It was twenty-nine years ago this week that I had my life changed forever.
That summer, I attended the Clarion Workshop in Science Fiction and Fantasy Writing. The teachers were Algis Budrys, Marta Randall, Samuel R. Delany, Orson Scott Card, Kate Wilhelm and Damon Knight. Among my fellow students were Dean Wesley Smith and Nina Kiriki Hoffman, and many others. Many were already published.
In 1982 the workshop met here in Michigan, at Michigan State University. And as now, it went for six weeks -- twenty apprentice writers shut up on a single floor of Owen Graduate Hall. It was kind of a pressure cooker, kind of a boot camp, kind of an initiation. Six weeks, 24-7, of writing, publishing and squirt gun fights. (And a pause to howl at the lunar eclipse.)
I was a small town girl, always a story-dreamer. I had spent the first two years of college in film school, mostly animating things by myself in a dark closet, before I realized that I was not social enough for a career as a movie director, nor bold enough to move to Hollywood and learn enough to even know if I were suited for any other career in movies.
But I did know how to sit in a dark closet and make stuff up. And even though I didn't know what a movie script should look like, or how it should read, or who to show it to if I should ever finish one, I DID know what fiction read like and looked like and how it was constructed, and I even, somehow, knew how you submitted it. At least generally. You stay home, type the story, and send it to a publisher. I knew that much. And that was something I could do.
And I had this crazy idea that I could make a little income writing that science fiction stuff. I did not read science fiction, mind you, other than some classics I read in school. It never ever occurred to me that you might want to read something before you wrote it, or that there might be some expertise involved. I read almost exclusively Golden Age mystery, P.G. Wodehouse, and swashbuckling adventure of the same era, with some high lit thrown in (including some "classic" sf shorts). Nothing modern, except for Donald Westlake, and some Harlan Ellison and other literature for class. For everything else I was a watcher. (I started as a film major, remember.)
And by luck I didn't watch Star Trek. I watched The Twilight Zone. So it just happened by magic that I had an idea of what constituted a modern speculative fiction story. And I wrote one - the third story I finished once I had decided I was going to be a writer and not a movie maker. And I submitted it to Clarion, along with the application which described my obsessive writing habits.
So thanks to Rod Serling, I got in to Clarion WAY before I was ready for it.
For all I know, I might be the reason they changed the requirement to TWO stories with the application.
You can imagine what a mind-blowing experience it was. Although most people write a lot while at a workshop, I didn't write much at all. I was too busy absorbing information. (Like, you know, that you should read a genre if you're going to write it.) I learned about the submission process, and about contracts and negotiating, and networking.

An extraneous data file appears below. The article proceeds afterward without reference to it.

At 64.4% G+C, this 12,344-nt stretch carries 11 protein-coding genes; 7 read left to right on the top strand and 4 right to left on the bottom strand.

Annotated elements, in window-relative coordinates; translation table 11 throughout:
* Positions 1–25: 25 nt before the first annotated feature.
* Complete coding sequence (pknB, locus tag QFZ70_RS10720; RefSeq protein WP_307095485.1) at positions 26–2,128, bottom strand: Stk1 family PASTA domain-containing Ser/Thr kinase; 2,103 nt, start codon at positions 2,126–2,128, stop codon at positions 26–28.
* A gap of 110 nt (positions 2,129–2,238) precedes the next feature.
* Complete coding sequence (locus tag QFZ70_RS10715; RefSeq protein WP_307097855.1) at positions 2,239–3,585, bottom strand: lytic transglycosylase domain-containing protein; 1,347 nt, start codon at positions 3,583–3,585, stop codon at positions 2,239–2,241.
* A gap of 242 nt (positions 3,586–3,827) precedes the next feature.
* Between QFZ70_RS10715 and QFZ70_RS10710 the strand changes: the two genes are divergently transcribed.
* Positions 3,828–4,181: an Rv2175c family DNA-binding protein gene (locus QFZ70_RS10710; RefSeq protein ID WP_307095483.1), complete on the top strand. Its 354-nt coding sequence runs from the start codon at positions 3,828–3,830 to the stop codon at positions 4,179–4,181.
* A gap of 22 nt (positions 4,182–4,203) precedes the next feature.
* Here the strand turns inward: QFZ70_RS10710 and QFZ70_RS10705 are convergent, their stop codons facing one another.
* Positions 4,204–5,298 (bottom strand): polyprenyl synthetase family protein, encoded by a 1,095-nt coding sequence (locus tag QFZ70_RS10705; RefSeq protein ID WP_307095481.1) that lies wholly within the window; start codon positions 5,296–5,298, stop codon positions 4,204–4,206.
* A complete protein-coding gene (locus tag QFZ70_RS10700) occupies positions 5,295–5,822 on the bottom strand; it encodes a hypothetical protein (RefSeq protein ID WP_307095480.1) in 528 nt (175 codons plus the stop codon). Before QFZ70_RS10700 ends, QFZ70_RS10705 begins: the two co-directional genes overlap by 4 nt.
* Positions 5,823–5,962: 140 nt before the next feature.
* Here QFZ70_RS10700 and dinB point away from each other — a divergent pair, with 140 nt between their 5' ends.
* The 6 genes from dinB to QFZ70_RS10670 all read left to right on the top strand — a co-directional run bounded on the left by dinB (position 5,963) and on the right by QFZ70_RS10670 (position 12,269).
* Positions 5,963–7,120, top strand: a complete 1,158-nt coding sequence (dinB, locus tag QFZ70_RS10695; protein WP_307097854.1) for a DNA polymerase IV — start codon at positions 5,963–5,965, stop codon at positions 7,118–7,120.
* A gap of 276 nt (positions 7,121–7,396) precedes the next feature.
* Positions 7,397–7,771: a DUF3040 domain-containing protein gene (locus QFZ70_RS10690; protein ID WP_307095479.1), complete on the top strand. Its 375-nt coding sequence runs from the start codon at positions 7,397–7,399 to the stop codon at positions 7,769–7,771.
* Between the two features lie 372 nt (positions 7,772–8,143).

And I learned the most valuable lesson of all -- how three different respected professionals could have VERY different reactions to your work, and how three more pros and 19 students could also all have different views.
Which might be confusing to some. I know some people who have come out of Clarion bitter that "The Answer" (as they learned it) did not apply to what they wanted to do. I thought they missed the point: that there is no such thing as "The Answer." But maybe they missed it because the intensity of Clarion makes the whole place seem authoritative. If you're looking for authority, you will find it.
And for many that's okay too -- having some "authority" makes them feel comfortable in moving forward. You can always grow out of it.
The thing that makes Clarion a life changing experience, though, is that it forces you beyond what you think you know. Sure, you learn facts, and you gain skills, but what you really learn is exactly how freaking much you don't know. You learn that in spades.
And that changes your life, because once you're aware of that whole world out there -- not just mysteries that nobody really understands, but a knowable world -- everything looks different, forever and ever. It's like learning to draw and suddenly, when you look at a tree, it isn't just a tree like other trees. You see the line, the light, the color, unique it's individuality as a tree, but but also unique time -- in that moment of sunlight and breeze.
You know how small you and your experience in the universe is, but you also have a glimpse of just how big infinity is. You know, suddenly, how very far you can go, and how very much you can do.
I want others to have that experience and opportunity. Clarion is expensive. You need to cover tuition, room and board for six weeks. You need to put your life on hold. My family and I managed to swing those costs, but frankly, if the workshop had been out of town, I would not have been able to get the travel money too.
Clarion isn't a rich kid's play room, though. You get in based on merit. The Clarion Foundation raises money to offset the cost, in hopes that those who are accepted can actually attend, regardless of their financial condition.
I'm participating in the Clarion Write-A-Thon partly for selfish reasons: I need incentive to write a lot this summer. But I also feel that it's important to try to raise funds too. The Clarion Foundation may not be the kind of charity which saves lives, but it does change them.
Please consider a donation or pledge. I haven't set a money goal. I have no idea what goal I should set. I don't know your inclinations or budget or what other demands there are on your money. I can only ask those I know to please help give others the experience I had.
See you in the funny papers.